Its taken four years from start to finish to complete the film. For the uninitiated, can you explain a little bit about the process behind how a documentary film is produced and what keeps you busy during that time?
LEV: Well, scheduling interviews with rock stars can be time consuming in itself because they have such crazy schedules. This being an independent DIY we had to work within a very limited budget. We pretty much raised money, scheduled and shot interviews and shows, did all the research and tracking down of archival footage, went through all the legal hoops, negotiated music licenses - all that and more - by ourselves.
CHRIS: We definitely had help along the way from generous collaborators that were either friends or fans of the band that have been able to contribute high quality work on a low budget. But when you ask people to do things cheaper than what they may be getting paid to do other work, things tend to take a little longer. If you have a big budget to pay everyone what their time is really worth or to be able to fly around the world to do interviews with people wherever they are on tour, things can be done in no time. But really, it all comes down to a daily hustle to get things done with modest resources, lots of love, and caffeine.
Can you share any unusual or particularly memorable experiences from filming the documentary?
CHRIS: The European tours were pretty sweet because you go to all these amazing places, sometimes where people may not know Fishbone or their music, but then the band quickly wins them over and to see that is amazing. There were both 20 year olds and 80 year old men in a small town in Hungary approaching the guys after a show to tell them how much they enjoyed the concert. The guys in the current line-up were very cool having us follow them around on the road. It was a real grind but the band and the crew worked as a nice team.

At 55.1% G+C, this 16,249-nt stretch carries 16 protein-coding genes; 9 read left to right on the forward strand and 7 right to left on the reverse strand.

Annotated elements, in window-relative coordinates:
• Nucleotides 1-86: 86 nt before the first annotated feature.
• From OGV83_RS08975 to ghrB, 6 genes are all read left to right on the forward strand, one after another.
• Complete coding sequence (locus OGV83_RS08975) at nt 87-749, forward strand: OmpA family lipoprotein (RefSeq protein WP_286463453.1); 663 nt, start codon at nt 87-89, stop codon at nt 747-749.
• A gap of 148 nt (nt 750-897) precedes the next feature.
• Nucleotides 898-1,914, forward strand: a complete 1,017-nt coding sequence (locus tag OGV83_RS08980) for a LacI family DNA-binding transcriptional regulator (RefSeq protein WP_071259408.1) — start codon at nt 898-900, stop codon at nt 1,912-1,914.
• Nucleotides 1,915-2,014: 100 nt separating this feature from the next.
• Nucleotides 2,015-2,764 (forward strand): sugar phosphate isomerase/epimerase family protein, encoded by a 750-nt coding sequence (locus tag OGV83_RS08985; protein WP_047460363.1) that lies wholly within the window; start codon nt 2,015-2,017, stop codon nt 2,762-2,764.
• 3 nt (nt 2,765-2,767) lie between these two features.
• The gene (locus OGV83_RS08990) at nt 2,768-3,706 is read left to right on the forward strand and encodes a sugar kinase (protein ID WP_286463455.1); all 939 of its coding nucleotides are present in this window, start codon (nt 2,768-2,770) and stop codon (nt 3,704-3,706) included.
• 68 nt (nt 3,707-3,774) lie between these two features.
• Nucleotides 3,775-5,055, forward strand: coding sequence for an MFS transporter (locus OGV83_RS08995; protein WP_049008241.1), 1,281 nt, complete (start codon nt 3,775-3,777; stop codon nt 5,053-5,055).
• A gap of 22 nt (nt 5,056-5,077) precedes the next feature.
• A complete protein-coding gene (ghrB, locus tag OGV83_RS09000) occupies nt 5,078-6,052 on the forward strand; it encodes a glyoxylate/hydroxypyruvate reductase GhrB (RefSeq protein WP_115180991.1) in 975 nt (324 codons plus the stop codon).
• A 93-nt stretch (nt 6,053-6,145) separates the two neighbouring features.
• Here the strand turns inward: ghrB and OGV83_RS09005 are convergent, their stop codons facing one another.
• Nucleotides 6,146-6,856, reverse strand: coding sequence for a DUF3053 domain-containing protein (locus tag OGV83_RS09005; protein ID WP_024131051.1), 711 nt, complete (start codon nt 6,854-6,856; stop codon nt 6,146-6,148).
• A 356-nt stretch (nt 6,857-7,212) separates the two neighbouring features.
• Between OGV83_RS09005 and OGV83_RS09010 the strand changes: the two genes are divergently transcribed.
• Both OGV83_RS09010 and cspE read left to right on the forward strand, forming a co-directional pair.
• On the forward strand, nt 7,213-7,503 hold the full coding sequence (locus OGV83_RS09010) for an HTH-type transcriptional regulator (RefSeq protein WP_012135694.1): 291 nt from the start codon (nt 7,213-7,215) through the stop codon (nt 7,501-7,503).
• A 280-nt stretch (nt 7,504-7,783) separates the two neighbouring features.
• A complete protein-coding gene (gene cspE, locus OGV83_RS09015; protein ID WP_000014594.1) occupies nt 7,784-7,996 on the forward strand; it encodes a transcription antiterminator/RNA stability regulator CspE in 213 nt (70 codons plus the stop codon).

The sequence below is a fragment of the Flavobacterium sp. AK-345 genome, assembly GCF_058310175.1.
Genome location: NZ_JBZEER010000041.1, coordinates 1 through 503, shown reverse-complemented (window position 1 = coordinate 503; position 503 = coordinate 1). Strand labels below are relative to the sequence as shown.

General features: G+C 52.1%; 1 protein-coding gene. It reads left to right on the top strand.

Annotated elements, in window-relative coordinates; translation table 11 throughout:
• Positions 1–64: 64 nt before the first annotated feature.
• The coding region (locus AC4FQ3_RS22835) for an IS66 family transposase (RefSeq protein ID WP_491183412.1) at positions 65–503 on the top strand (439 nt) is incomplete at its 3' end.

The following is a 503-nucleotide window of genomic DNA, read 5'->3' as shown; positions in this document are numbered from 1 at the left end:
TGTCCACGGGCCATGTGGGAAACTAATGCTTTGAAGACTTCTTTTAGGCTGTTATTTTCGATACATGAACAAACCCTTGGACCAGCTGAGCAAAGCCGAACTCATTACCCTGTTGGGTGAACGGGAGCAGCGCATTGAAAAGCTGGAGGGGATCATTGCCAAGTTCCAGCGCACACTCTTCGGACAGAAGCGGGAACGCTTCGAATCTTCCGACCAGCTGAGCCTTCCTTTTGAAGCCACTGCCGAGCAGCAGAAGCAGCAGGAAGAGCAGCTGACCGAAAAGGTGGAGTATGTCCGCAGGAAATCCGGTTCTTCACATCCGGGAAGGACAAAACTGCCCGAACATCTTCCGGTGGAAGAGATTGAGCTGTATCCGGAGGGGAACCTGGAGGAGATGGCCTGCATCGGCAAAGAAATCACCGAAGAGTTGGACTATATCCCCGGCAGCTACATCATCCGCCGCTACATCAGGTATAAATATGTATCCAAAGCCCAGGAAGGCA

LEV: And, the guys in the band now were always super cool. It would have been nice to showcase their talents more but that would maybe have been a different kind of film than what we were trying to make. I think all the guys we met that have been in Fishbone - past and present - are very down to earth, cool motherfuckers and that's what I will remember the most. Also, the week CBGBs shut down, Fishbone played one of the last shows and that was fun, filming from the mosh pit in such a shithole of a landmark. I think I still have broken glass in my hand from that show.
What has kept the band together all these years despite the many ups and downs that would have caused others to break-up?